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Hey all, I need to adjust the time of a timer dependent on an MI bit, basically i need the timer to increase or decrease with a speed signal, 

 

for example on average, it takes 20 seconds for 1 rotation of a drum on a piece of test equipment, but some operators prefer to run the tester faster and some slower so if the tester wants to run a slower test one drum rotation will take longer, and if the tester runs a faster test a drum rotation will take less time.

 

The test equipment only wants to do 1 rotation and its speed is determined by 0-10v signal to a DC speed controller hence the MI bit

i want to hit a start button and the timer automatically stop after one rotation, there is no facility for an input to determine one rotation as it never has a set start position.

 

Any help will be greatly appreciated 

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1 hour ago, muckingfuddle said:

there is no facility for an input to determine one rotation as it never has a set start position.

Without a physical indication of where the drum is, your request is not possible. You need to think this through........ How is the plc going to know when one rev from the triggered starting point is complete?  It can't.  You need some sort of connection, the simplest/most reliable being an inductive that triggers once every rev, or gives a fixed number of senses per rev that you can then relate to a full rev.  Even if you have such an inductive set up for many counts per rev, you are still going to have an inaccuracy due to rotation count errors caused by an inherent lack of precision.

cheers, Aus

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1 hour ago, muckingfuddle said:

dependent on an MI bit

I'm guessing you mean MB bit.  And you want to increment / decrement the timer by some amount.  But as Aus points out, you can't control the number of revolutions without an index pulse.  So you'll need to figure out how fast to make the drive run as well for a given rotation time.

This can be back-calculated with some uncertainty if you know the drive speed needed for the 20 second rotation.  Hopefully you're not looking for exactly one rotation with this method.

To answer your immediate question, the Store TP block can be used to move a new preset to the timer.  Timers are 32 bit animals, so you'll need to work with an ML and add or subtract some number of 0.01 increments to your timer when the up or down button is pressed.

If you've already beat on this, post some code and some data regarding the drive speed / rotation time and we can be more helpful.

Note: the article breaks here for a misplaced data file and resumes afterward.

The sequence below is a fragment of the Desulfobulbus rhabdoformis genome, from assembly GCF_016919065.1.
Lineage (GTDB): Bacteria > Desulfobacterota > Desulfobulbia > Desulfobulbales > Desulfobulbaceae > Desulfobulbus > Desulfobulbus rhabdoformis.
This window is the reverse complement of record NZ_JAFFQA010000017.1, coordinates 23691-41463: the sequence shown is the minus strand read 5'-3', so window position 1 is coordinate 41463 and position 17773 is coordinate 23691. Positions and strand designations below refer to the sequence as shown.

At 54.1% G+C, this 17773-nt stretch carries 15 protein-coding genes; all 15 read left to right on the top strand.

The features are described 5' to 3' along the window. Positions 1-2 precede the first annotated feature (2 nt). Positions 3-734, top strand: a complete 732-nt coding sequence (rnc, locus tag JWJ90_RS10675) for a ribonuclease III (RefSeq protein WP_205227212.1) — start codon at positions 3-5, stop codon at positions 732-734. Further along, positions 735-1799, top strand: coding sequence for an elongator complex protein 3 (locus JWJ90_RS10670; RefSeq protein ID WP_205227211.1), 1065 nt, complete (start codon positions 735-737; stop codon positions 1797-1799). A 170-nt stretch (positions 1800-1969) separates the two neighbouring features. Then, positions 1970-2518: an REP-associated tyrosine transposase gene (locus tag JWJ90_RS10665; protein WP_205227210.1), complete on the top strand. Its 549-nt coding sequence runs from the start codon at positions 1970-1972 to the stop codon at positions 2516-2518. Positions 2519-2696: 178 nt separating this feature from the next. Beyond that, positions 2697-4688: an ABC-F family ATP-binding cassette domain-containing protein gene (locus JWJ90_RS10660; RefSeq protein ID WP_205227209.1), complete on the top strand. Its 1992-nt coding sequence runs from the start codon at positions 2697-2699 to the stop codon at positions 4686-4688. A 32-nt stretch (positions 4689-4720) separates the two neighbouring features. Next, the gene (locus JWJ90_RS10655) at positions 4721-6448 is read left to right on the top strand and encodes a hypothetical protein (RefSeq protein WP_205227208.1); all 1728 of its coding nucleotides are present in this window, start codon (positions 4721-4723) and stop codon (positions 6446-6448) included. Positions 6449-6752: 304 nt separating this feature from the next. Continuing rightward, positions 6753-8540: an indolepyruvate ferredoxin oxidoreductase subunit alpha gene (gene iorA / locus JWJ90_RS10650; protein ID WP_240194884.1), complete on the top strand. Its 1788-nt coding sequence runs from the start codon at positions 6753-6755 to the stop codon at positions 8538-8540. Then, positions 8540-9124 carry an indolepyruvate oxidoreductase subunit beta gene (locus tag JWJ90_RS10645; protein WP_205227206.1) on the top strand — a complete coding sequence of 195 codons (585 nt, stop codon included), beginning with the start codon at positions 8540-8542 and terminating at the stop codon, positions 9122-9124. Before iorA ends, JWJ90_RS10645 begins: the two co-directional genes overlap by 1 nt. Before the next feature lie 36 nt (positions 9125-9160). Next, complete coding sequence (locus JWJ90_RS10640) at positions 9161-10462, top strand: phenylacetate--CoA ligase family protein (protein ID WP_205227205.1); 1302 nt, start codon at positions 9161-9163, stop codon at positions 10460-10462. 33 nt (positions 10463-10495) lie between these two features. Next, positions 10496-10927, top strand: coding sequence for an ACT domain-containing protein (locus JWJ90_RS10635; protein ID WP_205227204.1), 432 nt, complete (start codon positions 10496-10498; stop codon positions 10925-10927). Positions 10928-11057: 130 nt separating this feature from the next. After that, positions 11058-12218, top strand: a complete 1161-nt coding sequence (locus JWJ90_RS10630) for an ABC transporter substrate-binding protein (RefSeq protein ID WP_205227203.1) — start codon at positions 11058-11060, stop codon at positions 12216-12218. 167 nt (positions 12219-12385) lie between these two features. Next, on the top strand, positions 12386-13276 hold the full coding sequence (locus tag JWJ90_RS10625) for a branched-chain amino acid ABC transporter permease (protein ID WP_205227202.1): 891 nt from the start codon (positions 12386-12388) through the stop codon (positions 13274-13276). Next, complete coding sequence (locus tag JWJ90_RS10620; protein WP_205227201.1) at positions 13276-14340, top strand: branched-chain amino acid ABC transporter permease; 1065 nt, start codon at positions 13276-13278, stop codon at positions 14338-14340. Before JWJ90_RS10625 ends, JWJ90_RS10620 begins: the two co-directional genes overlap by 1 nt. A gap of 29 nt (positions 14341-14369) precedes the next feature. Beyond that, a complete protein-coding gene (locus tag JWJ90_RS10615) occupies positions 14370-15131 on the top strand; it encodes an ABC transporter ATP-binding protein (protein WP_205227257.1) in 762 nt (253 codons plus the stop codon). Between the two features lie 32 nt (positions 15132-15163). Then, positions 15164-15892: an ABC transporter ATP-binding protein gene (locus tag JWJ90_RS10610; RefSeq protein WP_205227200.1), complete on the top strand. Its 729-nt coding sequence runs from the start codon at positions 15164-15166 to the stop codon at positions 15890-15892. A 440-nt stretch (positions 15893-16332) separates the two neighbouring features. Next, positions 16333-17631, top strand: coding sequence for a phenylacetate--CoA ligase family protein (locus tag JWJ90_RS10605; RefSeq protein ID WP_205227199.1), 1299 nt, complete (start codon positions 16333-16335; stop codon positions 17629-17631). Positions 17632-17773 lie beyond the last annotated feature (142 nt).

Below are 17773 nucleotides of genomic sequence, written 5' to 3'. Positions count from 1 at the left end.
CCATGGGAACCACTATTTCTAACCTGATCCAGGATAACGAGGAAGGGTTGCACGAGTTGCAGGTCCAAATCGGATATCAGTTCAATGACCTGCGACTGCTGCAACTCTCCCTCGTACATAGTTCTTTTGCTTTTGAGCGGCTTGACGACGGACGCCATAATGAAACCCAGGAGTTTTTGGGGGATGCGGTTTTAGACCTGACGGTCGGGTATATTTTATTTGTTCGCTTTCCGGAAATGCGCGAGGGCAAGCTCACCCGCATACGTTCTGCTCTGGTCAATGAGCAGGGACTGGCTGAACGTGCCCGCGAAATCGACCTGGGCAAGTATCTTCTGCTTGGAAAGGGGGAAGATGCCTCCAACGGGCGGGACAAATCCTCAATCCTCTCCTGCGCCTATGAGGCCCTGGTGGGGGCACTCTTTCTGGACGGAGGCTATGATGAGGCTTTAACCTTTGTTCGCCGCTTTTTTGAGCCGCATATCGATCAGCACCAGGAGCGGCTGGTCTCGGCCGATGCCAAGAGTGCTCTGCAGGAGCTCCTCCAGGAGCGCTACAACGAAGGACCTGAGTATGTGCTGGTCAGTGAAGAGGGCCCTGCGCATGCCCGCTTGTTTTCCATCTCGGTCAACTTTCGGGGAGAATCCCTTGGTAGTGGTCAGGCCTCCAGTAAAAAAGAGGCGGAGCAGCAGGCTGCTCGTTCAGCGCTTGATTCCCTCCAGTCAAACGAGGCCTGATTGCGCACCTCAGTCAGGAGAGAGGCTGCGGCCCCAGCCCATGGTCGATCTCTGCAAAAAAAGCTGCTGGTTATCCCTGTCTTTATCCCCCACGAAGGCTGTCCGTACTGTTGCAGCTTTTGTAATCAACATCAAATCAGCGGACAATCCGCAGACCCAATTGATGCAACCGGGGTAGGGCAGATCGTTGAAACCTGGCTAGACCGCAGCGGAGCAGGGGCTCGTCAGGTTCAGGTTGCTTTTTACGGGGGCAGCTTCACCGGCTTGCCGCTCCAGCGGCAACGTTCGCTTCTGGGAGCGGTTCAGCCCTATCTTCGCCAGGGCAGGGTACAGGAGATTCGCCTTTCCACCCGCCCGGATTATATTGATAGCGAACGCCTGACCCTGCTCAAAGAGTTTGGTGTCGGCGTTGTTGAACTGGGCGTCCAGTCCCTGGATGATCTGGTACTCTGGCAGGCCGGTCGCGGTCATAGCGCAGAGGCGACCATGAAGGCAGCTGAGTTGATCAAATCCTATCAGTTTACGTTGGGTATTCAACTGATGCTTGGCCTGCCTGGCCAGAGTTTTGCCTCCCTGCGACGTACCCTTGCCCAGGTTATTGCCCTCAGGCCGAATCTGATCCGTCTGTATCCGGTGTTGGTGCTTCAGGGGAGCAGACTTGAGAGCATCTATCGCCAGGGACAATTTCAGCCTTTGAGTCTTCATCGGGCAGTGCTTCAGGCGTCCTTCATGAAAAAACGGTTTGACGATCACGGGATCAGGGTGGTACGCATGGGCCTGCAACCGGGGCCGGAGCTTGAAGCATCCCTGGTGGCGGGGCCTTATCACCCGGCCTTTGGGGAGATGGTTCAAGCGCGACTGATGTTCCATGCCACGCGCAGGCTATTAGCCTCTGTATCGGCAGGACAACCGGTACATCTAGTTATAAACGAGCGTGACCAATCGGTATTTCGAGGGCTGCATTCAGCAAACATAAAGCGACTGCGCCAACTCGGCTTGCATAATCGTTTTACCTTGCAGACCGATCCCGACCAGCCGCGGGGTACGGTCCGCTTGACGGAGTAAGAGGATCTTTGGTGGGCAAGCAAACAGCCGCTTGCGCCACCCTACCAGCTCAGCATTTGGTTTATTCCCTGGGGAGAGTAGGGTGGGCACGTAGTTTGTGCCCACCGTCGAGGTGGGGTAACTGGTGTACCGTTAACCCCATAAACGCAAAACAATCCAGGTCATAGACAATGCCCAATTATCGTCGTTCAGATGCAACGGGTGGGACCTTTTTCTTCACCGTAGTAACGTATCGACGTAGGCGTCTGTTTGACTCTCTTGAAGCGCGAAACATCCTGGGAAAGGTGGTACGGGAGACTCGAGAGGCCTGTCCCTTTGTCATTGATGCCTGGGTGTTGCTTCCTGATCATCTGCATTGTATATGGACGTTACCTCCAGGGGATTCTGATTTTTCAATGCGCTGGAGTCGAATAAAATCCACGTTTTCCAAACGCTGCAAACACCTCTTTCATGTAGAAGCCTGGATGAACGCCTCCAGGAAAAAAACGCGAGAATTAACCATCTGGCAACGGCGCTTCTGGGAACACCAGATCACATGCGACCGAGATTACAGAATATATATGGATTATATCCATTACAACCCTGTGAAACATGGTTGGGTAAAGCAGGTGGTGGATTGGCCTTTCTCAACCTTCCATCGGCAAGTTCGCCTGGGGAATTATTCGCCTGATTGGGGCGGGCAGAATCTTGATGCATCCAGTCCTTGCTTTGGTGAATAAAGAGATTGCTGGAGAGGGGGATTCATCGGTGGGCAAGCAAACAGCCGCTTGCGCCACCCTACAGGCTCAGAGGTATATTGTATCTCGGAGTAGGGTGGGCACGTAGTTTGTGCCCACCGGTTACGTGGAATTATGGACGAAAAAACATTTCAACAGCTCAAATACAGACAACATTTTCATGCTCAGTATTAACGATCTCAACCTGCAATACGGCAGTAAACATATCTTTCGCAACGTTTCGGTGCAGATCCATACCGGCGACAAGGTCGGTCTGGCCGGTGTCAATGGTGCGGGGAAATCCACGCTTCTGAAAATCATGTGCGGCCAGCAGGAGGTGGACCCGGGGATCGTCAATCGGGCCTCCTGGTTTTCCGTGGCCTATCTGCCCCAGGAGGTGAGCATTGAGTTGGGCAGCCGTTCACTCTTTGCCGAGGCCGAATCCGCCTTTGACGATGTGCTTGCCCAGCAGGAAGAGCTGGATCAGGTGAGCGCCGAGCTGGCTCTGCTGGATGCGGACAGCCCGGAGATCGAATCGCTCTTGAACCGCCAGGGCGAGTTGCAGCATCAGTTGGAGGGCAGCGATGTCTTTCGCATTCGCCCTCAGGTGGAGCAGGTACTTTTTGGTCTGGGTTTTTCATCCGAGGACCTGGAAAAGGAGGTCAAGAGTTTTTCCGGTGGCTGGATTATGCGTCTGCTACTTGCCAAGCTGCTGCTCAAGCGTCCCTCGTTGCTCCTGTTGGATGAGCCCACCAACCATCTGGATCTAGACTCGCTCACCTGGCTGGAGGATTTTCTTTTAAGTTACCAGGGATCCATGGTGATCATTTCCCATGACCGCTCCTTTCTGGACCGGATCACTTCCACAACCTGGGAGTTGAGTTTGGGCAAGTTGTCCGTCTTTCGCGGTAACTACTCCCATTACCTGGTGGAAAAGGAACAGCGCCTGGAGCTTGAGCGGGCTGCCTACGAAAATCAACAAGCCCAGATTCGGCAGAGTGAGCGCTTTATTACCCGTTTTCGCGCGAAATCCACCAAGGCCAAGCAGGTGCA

Joe T.

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The drum is stationary and is started by pressing the start button,  one rotation takes X amount of time at Speed Y. this machine works like this and has for 40 years it currently has a 10k pot that goes into a timer and has some setpoints, all i need to know is how to change a timebase when i change the speed of the drum, the drum is about 1 foot in diameter and only runs for 1 rotation accuracy is not 100% critical if it runs for a fraction of a turn longer its not too critical. 

 

 

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Just now, Joe Tauser said:

I'm guessing you mean MB bit.  And you want to increment / decrement the timer by some amount.  But as Aus points out, you can't control the number of revolutions without an index pulse.  So you'll need to figure out how fast to make the drive run as well for a given rotation time.

This can be back-calculated with some uncertainty if you know the drive speed needed for the 20 second rotation.  Hopefully you're not looking for exactly one rotation with this method.

To answer your immediate question, the Store TP block can be used to move a new preset to the timer.  Timers are 32 bit animals, so you'll need to work with an ML and add or subtract some number of 0.01 increments to your timer when the up or down button is pressed.

If you've already beat on this, post some code and some data regarding the drive speed / rotation time and we can be more helpful.

Joe T.

i dont need to increase or decrease rotations, it only runs one rotation and thats it test over,  the speed is manually selected using up or down buttons, i know how long 1 rotation takes depending on speed so all i need to do is basically T1 to 10 seconds when speed 6Rpm is selected, and T1 to 60 seconds when 1 RPM is set and so on. this is for a tester for the paper industry 

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So is the manual selection dictating a series of jumps in speed, or a smooth rise/fall according to how long the button is pushed?

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Ausman 

 

the speed will be set prior to the test dependent on the operator, the test must be at a steady speed or it will not work correctly, but the test can be done at any speed between 1RPM and 60 RPM, this is all determined by the scientist running the test, some believe a slow test is the correct way some believe a fast test is better

 

 

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9 minutes ago, muckingfuddle said:

the test must be at a steady speed or it will not work correctly

you've misunderstood the question.   I've changed it slightly.

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10 minutes ago, Ausman said:

That's the sort of thing my question was relating to.

cheers, Aus

i guess i didnt explain it very well LOL. it works well now i just need to tune it to the machine.

Thanks Pau;l

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